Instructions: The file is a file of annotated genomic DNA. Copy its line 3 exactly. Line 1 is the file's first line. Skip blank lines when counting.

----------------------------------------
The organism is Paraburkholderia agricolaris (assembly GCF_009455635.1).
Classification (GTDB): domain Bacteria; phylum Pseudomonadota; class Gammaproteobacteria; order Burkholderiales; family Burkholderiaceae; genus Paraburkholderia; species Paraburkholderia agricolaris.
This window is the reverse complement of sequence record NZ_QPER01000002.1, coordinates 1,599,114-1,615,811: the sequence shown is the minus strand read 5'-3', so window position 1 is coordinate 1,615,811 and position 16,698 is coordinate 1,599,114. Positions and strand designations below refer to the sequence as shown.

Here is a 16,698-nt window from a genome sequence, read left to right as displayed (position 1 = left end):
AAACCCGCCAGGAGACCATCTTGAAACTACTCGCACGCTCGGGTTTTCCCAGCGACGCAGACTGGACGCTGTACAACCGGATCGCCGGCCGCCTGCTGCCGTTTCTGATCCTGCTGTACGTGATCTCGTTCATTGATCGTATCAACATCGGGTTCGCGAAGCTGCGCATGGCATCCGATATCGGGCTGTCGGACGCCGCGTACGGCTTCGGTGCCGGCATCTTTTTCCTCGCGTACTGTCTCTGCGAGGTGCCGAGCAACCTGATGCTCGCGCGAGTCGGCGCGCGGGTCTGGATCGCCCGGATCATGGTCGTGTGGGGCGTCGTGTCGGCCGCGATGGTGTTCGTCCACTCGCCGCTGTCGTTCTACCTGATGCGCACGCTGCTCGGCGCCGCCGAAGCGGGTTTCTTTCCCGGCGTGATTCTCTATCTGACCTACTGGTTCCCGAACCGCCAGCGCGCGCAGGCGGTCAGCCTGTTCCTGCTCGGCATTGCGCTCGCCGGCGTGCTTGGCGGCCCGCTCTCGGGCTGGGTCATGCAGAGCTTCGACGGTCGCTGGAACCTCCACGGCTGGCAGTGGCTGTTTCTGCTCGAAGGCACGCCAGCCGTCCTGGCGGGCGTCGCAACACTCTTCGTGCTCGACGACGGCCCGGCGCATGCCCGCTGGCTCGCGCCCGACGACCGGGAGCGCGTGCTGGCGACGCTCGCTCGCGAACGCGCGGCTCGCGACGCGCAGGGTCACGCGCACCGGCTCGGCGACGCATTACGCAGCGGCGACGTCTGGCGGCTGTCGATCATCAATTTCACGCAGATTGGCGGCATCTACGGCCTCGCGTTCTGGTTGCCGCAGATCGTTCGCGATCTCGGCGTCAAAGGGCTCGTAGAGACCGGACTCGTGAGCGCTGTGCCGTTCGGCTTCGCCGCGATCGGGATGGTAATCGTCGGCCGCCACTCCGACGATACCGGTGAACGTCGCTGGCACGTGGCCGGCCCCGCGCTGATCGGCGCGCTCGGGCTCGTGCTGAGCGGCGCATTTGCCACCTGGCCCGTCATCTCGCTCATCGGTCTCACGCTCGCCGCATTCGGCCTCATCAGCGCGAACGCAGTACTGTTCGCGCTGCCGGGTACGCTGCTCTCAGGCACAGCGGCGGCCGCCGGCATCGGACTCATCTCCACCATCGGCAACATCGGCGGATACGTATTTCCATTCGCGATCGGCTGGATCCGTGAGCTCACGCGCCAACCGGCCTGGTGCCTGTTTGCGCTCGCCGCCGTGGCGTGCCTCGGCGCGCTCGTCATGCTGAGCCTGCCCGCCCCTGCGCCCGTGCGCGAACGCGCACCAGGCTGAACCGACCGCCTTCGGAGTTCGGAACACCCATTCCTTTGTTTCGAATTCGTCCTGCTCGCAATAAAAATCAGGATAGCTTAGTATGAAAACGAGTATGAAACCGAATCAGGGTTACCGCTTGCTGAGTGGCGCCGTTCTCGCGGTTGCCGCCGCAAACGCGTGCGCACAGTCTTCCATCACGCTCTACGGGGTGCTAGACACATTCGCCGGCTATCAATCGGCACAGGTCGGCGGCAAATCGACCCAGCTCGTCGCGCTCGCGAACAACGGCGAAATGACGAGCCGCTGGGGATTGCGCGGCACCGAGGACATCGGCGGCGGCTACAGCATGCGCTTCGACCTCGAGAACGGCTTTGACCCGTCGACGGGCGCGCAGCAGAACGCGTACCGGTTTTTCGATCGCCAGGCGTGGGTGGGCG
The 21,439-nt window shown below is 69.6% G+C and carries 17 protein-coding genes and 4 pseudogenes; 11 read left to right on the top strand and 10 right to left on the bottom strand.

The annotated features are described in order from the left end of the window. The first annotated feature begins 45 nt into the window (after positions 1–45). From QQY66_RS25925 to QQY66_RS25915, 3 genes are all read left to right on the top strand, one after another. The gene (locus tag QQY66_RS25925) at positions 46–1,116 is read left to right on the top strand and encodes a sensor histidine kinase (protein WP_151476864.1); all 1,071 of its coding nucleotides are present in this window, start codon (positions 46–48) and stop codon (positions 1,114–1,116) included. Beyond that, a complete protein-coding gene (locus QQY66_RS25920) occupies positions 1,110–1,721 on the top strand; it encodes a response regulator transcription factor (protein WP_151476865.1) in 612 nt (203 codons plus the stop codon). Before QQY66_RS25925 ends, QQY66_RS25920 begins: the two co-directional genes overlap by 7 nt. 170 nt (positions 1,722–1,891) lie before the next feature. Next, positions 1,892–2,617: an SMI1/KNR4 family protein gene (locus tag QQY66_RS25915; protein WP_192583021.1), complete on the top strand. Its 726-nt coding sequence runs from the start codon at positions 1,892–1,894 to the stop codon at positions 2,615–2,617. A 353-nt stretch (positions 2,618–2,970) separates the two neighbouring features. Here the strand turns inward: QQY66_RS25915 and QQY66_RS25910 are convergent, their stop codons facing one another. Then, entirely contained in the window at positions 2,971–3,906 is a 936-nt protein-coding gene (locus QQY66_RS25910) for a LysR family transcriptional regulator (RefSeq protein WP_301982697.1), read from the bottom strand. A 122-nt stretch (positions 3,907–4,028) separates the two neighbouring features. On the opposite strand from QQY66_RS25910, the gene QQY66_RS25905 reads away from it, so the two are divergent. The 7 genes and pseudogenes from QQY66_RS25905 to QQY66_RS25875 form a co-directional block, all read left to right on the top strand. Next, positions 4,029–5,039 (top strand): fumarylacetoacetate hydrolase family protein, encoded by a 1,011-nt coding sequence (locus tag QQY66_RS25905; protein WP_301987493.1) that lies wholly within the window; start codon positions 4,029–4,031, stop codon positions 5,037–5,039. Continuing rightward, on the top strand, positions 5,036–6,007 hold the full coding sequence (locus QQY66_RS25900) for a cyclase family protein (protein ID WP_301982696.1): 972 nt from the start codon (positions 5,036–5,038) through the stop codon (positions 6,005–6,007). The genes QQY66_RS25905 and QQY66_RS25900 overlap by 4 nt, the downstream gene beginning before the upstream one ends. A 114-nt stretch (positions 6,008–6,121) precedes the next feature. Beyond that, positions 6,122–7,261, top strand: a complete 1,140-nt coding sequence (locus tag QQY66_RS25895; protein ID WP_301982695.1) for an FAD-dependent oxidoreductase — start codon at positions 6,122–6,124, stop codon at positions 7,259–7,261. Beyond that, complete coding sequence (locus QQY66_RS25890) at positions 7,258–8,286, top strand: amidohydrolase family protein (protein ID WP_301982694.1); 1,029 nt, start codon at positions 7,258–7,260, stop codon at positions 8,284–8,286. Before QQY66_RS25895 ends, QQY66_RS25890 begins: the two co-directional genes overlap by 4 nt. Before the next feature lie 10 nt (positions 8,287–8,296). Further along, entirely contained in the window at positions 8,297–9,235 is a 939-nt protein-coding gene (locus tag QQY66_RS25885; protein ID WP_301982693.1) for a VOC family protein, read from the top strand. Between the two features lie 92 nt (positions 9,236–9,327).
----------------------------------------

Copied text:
This window is the reverse complement of sequence record NZ_QPER01000002.1, coordinates 1,599,114-1,615,811: the sequence shown is the minus strand read 5'-3', so window position 1 is coordinate 1,615,811 and position 16,698 is coordinate 1,599,114. Positions and strand designations below refer to the sequence as shown.